Regular price: $26.60

Free with 30-day trial
Membership details Membership details
  • A 30-day trial plus your first audiobook, free
  • 1 credit/month after trial – good for any book, any price
  • Easy exchanges – swap any book you don’t love
  • Keep your audiobooks, even if you cancel
  • After your trial, Audible is just $14.95/month
OR
In Cart

Publisher's Summary

We know the legends: Arthur brought justice to a land that had known only cruelty and force; his father, Uther, carved a kingdom out of the chaos of the fallen Roman Empire; the sword Excalibur, drawn from stone by England's greatest king.

But legends do not tell the whole tale. Legends do not tell of the despairing Roman soldiers, abandoned by their empire, faced with the choice of fleeing back to Rome, or struggling to create a last stronghold against the barbarian onslaughts from the north and east. Legends do not tell of Arthur's great-grandfather, Publius Varrus, the warrior who marked the boundaries of a reborn empire with his own shed blood; they do not tell of Publius's wife, Luceiia, British-born and Roman-raised, whose fierce beauty burned pale next to her passion for law and honor.

With The Camulod Chronicles, Jack Whyte tells us what legend has forgotten: the history of blood and violence, passion and steel, out of which was forged a great sword, and a great nation. The Singing Sword continues the gripping epic begun in The Skystone: As the great night of the Dark Ages falls over Roman Britain, a lone man and woman fight to build a last stronghold of law and learning - a crude hill-fort, which one day, long after their deaths, will become a great city...known as Camelot.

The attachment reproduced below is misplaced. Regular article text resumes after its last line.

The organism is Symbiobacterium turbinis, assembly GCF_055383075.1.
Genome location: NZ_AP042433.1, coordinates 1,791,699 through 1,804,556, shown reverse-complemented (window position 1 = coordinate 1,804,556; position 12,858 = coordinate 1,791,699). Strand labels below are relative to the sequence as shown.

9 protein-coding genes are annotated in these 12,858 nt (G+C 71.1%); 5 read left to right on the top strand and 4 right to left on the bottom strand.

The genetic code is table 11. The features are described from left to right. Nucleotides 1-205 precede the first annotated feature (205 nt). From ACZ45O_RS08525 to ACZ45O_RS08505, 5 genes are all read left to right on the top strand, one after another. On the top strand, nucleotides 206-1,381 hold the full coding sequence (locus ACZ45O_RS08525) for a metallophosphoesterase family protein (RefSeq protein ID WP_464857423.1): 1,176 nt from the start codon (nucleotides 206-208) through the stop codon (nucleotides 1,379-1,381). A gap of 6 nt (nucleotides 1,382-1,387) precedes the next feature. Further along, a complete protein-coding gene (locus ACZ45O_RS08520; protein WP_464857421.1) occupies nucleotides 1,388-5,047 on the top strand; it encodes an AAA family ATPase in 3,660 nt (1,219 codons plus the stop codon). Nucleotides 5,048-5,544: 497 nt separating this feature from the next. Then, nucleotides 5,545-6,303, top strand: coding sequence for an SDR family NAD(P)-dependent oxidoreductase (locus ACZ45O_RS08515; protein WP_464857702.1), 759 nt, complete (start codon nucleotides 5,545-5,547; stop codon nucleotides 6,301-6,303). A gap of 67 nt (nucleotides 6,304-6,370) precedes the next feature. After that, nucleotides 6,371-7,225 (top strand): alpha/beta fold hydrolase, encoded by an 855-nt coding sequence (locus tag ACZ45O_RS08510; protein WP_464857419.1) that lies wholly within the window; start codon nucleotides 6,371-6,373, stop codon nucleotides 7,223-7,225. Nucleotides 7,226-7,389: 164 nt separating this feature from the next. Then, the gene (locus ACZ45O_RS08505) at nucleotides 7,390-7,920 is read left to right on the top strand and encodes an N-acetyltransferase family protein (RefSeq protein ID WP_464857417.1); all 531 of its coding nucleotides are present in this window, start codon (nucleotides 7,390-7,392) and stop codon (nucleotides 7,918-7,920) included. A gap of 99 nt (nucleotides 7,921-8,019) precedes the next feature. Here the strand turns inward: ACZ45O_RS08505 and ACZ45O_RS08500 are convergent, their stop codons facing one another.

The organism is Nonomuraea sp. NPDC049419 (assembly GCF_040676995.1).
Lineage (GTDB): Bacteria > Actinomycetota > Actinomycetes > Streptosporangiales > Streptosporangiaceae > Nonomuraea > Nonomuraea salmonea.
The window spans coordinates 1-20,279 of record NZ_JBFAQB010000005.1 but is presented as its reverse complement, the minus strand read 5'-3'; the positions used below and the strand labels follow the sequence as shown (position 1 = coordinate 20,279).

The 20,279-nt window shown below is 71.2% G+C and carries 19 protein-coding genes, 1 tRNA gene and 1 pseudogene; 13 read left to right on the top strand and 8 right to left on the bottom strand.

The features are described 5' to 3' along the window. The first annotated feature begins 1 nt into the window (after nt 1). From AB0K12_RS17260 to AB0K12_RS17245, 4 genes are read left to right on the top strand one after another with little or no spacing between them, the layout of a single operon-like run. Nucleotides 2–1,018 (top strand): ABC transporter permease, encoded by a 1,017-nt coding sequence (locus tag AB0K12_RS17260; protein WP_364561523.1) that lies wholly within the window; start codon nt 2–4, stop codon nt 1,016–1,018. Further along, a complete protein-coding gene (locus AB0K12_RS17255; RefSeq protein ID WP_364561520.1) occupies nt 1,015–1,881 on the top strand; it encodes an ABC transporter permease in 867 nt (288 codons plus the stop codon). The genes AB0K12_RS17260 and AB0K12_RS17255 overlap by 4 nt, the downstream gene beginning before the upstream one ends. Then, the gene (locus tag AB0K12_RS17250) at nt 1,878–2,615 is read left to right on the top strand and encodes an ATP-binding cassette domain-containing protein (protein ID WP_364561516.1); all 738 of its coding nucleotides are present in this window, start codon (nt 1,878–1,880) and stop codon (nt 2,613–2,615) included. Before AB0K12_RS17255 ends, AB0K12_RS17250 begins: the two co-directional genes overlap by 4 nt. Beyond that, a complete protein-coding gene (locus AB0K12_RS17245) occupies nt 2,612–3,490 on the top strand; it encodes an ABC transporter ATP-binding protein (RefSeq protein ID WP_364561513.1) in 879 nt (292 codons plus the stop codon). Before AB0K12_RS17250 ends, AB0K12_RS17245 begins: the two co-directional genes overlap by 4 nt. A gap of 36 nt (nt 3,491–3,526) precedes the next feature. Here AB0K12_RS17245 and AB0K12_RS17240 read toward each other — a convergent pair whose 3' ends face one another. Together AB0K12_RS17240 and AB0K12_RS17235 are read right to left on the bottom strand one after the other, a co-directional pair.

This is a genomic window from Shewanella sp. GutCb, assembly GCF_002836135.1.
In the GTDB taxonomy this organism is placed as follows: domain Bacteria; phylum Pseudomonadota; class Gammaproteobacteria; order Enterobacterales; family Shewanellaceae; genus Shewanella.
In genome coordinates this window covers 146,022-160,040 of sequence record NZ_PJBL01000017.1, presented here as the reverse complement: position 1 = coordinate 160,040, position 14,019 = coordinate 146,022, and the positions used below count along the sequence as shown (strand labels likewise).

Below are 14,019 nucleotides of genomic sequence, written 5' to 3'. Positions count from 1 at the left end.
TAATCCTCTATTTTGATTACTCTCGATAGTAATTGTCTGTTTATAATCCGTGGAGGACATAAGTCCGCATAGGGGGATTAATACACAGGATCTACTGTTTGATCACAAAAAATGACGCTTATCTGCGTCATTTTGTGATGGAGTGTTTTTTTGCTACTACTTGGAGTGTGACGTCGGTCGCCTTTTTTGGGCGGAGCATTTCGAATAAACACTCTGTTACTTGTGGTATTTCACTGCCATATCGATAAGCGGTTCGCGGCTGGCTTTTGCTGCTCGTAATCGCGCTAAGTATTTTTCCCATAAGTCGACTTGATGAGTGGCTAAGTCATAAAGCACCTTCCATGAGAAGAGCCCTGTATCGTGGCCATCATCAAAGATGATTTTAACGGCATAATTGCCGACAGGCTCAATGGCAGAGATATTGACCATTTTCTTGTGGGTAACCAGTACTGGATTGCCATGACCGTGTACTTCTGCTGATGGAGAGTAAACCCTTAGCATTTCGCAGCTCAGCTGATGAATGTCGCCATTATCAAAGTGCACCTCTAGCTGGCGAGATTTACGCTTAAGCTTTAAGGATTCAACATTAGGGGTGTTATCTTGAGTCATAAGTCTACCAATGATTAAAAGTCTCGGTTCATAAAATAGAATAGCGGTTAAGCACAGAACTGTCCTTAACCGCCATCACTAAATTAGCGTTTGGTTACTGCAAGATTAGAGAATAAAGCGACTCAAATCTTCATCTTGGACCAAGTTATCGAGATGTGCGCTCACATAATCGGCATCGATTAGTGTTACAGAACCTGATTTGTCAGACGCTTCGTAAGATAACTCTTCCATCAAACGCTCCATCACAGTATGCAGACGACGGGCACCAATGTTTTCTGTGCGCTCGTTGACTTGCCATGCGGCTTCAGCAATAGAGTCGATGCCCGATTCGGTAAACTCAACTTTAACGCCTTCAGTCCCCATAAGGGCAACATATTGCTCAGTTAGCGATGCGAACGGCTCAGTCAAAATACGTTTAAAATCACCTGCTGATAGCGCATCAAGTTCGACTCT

©1996 Jack Whyte (P)2013 Audible, Inc.

What members say

Average Customer Ratings

Overall

  • 4.5 out of 5.0
  • 5 Stars
    177
  • 4 Stars
    74
  • 3 Stars
    18
  • 2 Stars
    1
  • 1 Stars
    3

Performance

  • 4.5 out of 5.0
  • 5 Stars
    161
  • 4 Stars
    64
  • 3 Stars
    17
  • 2 Stars
    1
  • 1 Stars
    7

Story

  • 4.5 out of 5.0
  • 5 Stars
    164
  • 4 Stars
    66
  • 3 Stars
    19
  • 2 Stars
    0
  • 1 Stars
    3
Sort by:
  • Overall
  • Performance
  • Story

Jack Whyte's masterpiece finally gets on Audible

I have waited a long time for the Camulod Chronicles to get on Audible. I was furious that these were supposed to be released in early June, then on the day of release without any explanation , the release date was switched to August 20. I looked everywhere for a reason and there was nothing on any of Jack's or Audible's fan sites. I guess it will be a mystery forever. It also took a ridiculous amount of time to get them released on the kindle.

This is one of those rare books that is served well in audio format. I actually liked the audio performance better than the reading the book. Kevin Pariseau does an admirable job with the different characters. I look forward to hearing the Eagles Brood

1 of 1 people found this review helpful

  • Overall
  • Performance
  • Story

King Arthur comes from Rome